Stone rolls into contention with island life

Stone rolls into contention with island life

The heady mix of laid-back island life and the need to go low is what will exercise Brandon Stone’s mind as he goes into the weekend at the AfrAsia Bank Mauritius Open on 11-under par and very much in contention at Heritage Golf Club. After a second-round five-under-par 67 to go with his opening 66, he had the afternoon off to contemplate how he was going to approach the final two rounds as he tries to close out his year with a victory which would be his first since July 2018 when he won the Scottish Open. In the surrounding beauty, as well as the tropical heat, it’s tough to keep the focus on golf laser-like as it should be if you’re chasing a win as well as a place amongst the world’s elite in the sport. “This week consists of doing a little bit of practice, playing 18 holes and then putting your feet up by the pool,” he said. “Yesterday for the first time this year I had a 45-minute nap poolside and then took a long romantic walk on the beach with my wife. It’s just spectacular. It’s a perfect way to end the year. You know, 2019 has been quite a tricky year with a lot of ups and downs, and to come here and de-stress is just fantastic.” That approach clearly had its benefits, as his six birdies and just a single bogey in his second round showed. “I’m very happy with how things went today,” he said. “I got off to a nice start this morning; a couple of birdies early which kind of settled the nerves a little bit. And then from there I just played great all day. Very low stress, always in play, gave myself a lot of opportunities and managed to convert a fair number of them and sitting 11-under-par going into the weekend is exactly where you want to be.” It was a dramatic change from the previous week at the Alfred Dunhill Championship where he played well enough but battled to make the cut. “Putting is an important component every week,” he said. “I think that was the missing factor I had last week because I felt like I hit the ball as good last week as I am this week, but I just didn’t convert. It felt like your back was against the wall, whereas this week, I’m giving myself a lot of opportunities and managed to convert the majority of those and that’s why I see myself at the top of the leaderboard and not at the cut line like I was last week.” With things as relaxed for him as they are, he’s upbeat about the action ahead of him for the weekend. “The target for the weekend is to go as low as we can go, actually,” he said. “The game feels quite comfortable and I know the guys will maybe tuck a few flags over the weekend, a little bit of breeze is forecast. It’s going to be a challenge and at the same time, there’s a lot of really top-quality players in the field, so you’re going to go out and try to shoot as low as you can and, hopefully, by Sunday evening it’s going to be enough.”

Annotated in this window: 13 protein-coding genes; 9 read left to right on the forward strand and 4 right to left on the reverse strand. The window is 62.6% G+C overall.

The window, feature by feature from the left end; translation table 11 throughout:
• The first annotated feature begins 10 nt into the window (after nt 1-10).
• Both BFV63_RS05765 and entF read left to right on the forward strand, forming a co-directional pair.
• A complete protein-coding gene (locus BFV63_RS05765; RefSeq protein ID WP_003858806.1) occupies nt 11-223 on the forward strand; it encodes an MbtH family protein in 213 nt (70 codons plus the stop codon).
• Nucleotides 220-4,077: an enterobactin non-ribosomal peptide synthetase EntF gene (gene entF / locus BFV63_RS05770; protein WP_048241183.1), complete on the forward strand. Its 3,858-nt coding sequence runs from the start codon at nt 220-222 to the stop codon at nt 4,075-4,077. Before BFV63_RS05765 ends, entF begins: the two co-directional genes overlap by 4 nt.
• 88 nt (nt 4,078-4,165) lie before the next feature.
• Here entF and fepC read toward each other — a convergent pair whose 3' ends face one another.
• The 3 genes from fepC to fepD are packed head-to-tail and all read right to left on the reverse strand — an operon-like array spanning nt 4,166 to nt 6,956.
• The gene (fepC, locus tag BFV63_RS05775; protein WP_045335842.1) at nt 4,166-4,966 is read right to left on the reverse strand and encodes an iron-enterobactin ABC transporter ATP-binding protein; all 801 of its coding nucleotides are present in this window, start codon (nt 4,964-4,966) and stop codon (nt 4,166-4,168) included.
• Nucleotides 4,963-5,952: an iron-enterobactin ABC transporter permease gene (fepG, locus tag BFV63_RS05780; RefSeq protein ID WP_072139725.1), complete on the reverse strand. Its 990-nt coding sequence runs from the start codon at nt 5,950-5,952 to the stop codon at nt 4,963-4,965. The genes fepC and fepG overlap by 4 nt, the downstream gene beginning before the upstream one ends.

Stone relaxed in share of Mauritius lead

Stone relaxed in share of Mauritius lead

Brandon Stone put a tough year behind him as he fired a six-under-par 66 on Thursday to be in a five-way share of the first-round lead of the AfrAsia Bank Mauritius Open at Heritage Golf Club. His seven birdies and a bogey saw him share the lead with teenager Rasmus Hojgaard from Denmark, the French duo of Benjamin Hebert and Romain Langasque, and Scotland’s Grant Forrest in a tournament sanctioned by the Sunshine Tour, the European Tour and the Asian Tour. “2019 was a tough year,” said Stone. “I don’t think I was the only one that really struggled. I think on the European Tour, you’ve got 110 guys that keep their cards and I think 109 of them are always going to be disappointed. I had a few results towards the end of the year that really got some confidence back in the game.” Stone turned in four-under-par 32 on his way to what looked as if it might be a very low score, but a bogey on the 10th slowed his progress until the 14th and 15th where he made two successive birdies. Then, after being in trouble off the tee on the par-five 18th – he nearly hit his wife who was standing well out of danger on the left of the fairway – he recovered well for a final birdie to grab his share of the lead. Hojgaard was flawless through his opening round and took advantage of an early start which saw the wind less of an influence than later in the day. “Conditions are very good,” he said. “It's a course where if you are playing well you can see a lot of chances. I managed to take them today.” The morning field certainly got the better of conditions, and Hebert was one of those who took advantage. “The greens were very firm during the practice round and they were much softer this morning, so it was easier,” he said. “During the practice round it was very hard to reach pin high because the bounce was huge on the green. It was a little bit windy on the last nine, a little bit tougher, but I did well so I am very happy.” For Stone, finishing his competitive year in Mauritius is something he’s relishing. “I think we’ve had the best end of the year with these two events (Alfred Dunhill Championship and AfrAsia Bank Mauritius Open),” he said. “I sat for a couple of hours poolside yesterday, weighing up the options of what we are going to do for dinner. There were more than enough ideas, and then I went to bed nice and early. Woke up to a beautiful island summer’s morning, took a walk on the beach with the wife and after that, I had to come and do a little bit of work and come and shoot a 66.” He’s got work to do if he wants to break free of his pursuers, though. In addition to the four with whom he shares the lead, there are none players just one shot back, including South Africans Keith Horne, Zander Lombard, Christiaan Bezuidenhout and Jaco Ahlers.

Porteous issues Heritage warning